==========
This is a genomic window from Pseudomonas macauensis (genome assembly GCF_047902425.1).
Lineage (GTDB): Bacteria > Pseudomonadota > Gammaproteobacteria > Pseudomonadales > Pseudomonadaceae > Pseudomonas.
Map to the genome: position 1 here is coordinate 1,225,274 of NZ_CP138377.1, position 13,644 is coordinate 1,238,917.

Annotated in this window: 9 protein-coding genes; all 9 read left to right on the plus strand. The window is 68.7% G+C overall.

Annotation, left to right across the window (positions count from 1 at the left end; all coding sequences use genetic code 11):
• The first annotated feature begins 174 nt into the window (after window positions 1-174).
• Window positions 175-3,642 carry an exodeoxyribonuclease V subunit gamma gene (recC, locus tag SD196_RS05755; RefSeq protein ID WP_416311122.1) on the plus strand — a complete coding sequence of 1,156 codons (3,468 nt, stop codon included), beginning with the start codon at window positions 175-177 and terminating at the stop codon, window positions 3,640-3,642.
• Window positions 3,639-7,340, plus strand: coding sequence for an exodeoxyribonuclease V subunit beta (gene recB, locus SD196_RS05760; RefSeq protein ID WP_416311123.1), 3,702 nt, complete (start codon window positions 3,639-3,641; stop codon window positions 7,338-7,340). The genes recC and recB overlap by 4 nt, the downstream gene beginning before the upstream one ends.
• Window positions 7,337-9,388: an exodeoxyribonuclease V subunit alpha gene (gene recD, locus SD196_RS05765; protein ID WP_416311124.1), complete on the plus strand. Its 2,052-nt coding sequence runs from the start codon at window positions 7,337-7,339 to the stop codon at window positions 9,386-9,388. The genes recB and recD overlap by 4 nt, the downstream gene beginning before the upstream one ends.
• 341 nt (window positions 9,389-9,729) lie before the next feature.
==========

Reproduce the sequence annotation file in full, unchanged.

This is a genomic window from Pseudomonas macauensis (genome assembly GCF_047902425.1).
Lineage (GTDB): Bacteria > Pseudomonadota > Gammaproteobacteria > Pseudomonadales > Pseudomonadaceae > Pseudomonas.
Map to the genome: position 1 here is coordinate 1,225,274 of NZ_CP138377.1, position 13,644 is coordinate 1,238,917.

Annotated in this window: 9 protein-coding genes; all 9 read left to right on the plus strand. The window is 68.7% G+C overall.

Annotation, left to right across the window (positions count from 1 at the left end; all coding sequences use genetic code 11):
• The first annotated feature begins 174 nt into the window (after window positions 1-174).
• Window positions 175-3,642 carry an exodeoxyribonuclease V subunit gamma gene (recC, locus tag SD196_RS05755; RefSeq protein ID WP_416311122.1) on the plus strand — a complete coding sequence of 1,156 codons (3,468 nt, stop codon included), beginning with the start codon at window positions 175-177 and terminating at the stop codon, window positions 3,640-3,642.
• Window positions 3,639-7,340, plus strand: coding sequence for an exodeoxyribonuclease V subunit beta (gene recB, locus SD196_RS05760; RefSeq protein ID WP_416311123.1), 3,702 nt, complete (start codon window positions 3,639-3,641; stop codon window positions 7,338-7,340). The genes recC and recB overlap by 4 nt, the downstream gene beginning before the upstream one ends.
• Window positions 7,337-9,388: an exodeoxyribonuclease V subunit alpha gene (gene recD, locus SD196_RS05765; protein ID WP_416311124.1), complete on the plus strand. Its 2,052-nt coding sequence runs from the start codon at window positions 7,337-7,339 to the stop codon at window positions 9,386-9,388. The genes recB and recD overlap by 4 nt, the downstream gene beginning before the upstream one ends.
• 341 nt (window positions 9,389-9,729) lie before the next feature.